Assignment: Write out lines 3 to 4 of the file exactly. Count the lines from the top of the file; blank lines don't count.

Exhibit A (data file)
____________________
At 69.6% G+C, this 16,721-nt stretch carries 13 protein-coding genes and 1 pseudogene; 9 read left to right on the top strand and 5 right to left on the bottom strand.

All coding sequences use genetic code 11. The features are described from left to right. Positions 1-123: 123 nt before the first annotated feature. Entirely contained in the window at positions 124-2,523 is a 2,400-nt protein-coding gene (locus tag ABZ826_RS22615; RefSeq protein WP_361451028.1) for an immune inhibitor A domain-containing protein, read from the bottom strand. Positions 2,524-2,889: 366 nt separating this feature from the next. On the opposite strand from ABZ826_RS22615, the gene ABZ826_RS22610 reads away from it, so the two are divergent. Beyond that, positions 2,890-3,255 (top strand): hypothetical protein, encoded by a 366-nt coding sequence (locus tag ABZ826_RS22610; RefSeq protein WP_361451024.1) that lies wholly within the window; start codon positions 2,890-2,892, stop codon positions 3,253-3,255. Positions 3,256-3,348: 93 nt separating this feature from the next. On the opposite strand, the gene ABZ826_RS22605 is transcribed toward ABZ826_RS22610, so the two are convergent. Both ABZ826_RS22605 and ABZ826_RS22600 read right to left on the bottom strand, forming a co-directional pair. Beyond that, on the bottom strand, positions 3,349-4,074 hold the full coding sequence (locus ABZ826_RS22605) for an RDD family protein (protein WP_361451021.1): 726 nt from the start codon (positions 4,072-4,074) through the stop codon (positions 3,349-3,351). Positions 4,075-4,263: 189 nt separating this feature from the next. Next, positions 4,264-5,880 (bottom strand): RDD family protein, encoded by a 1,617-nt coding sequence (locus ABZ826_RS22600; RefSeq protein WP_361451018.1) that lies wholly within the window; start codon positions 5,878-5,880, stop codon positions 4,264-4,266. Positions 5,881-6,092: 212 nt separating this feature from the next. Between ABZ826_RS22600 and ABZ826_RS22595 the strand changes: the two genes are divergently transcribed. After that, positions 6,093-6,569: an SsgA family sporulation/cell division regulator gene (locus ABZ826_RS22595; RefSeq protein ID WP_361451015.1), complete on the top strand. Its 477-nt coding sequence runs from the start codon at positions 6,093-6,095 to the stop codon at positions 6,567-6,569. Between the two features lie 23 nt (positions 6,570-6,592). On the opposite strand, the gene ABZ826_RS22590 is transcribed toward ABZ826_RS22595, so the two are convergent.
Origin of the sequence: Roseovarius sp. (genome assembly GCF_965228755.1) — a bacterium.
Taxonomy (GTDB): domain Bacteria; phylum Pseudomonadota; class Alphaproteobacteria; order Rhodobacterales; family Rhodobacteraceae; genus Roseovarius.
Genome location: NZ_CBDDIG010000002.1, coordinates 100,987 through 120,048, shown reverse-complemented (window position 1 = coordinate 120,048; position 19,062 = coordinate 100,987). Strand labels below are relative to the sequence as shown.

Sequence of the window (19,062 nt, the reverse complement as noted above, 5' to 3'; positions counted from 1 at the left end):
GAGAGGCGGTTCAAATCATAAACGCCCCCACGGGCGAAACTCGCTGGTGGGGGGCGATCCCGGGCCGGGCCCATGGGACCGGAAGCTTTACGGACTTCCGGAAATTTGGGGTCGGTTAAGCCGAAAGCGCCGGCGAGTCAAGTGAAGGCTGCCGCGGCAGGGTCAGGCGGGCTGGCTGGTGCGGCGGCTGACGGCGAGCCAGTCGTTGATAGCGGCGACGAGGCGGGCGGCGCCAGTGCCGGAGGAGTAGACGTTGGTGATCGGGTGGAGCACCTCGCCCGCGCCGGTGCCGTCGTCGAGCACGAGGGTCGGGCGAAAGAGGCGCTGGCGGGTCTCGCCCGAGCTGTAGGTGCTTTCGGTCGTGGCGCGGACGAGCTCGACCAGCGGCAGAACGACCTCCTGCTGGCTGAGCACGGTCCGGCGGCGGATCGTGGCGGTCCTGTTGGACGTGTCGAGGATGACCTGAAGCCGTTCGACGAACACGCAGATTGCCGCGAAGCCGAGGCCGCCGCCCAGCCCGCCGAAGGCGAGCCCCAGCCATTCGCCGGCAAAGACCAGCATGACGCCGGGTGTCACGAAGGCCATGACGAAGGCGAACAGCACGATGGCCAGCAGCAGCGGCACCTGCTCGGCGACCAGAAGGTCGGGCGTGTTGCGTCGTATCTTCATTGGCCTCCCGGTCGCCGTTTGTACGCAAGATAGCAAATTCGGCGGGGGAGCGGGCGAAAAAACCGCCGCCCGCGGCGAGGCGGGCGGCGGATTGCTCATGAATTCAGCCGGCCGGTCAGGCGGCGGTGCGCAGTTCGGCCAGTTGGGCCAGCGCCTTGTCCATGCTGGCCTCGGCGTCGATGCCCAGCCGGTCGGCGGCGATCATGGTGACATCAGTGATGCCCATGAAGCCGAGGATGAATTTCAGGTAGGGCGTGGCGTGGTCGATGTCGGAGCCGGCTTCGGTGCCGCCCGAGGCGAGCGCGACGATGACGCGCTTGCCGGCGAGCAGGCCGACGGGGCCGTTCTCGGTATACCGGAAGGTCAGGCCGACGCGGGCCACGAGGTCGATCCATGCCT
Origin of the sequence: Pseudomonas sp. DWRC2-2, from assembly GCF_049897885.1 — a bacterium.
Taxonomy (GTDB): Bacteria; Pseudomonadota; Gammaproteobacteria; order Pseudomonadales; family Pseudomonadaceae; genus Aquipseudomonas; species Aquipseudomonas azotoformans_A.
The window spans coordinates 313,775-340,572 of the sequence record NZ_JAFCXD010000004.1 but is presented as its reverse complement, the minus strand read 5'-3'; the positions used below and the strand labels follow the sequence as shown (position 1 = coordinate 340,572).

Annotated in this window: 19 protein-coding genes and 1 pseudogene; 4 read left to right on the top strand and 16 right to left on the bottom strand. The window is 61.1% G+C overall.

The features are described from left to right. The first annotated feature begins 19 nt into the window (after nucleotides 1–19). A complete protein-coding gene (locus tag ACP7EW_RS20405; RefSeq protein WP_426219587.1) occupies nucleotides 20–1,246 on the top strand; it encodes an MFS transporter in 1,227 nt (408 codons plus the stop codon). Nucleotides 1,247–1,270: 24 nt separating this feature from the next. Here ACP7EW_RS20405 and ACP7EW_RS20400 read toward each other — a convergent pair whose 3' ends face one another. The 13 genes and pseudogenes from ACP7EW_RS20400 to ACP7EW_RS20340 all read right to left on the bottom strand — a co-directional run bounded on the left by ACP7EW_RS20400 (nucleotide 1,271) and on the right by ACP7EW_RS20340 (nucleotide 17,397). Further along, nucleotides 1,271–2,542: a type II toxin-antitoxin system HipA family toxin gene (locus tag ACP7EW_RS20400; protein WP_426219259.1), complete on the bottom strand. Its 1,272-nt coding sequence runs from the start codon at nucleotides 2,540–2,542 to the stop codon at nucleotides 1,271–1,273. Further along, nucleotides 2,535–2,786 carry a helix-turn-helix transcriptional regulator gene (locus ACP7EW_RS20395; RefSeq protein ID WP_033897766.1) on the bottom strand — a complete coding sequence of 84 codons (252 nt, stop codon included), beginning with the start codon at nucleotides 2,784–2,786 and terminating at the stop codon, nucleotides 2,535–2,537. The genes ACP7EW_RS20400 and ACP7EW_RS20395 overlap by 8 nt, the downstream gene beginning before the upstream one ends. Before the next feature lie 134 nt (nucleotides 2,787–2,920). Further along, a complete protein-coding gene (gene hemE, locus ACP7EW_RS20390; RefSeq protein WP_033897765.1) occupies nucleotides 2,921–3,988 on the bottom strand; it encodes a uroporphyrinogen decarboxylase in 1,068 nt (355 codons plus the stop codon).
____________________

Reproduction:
Origin of the sequence: Roseovarius sp. (genome assembly GCF_965228755.1) — a bacterium.
Taxonomy (GTDB): domain Bacteria; phylum Pseudomonadota; class Alphaproteobacteria; order Rhodobacterales; family Rhodobacteraceae; genus Roseovarius.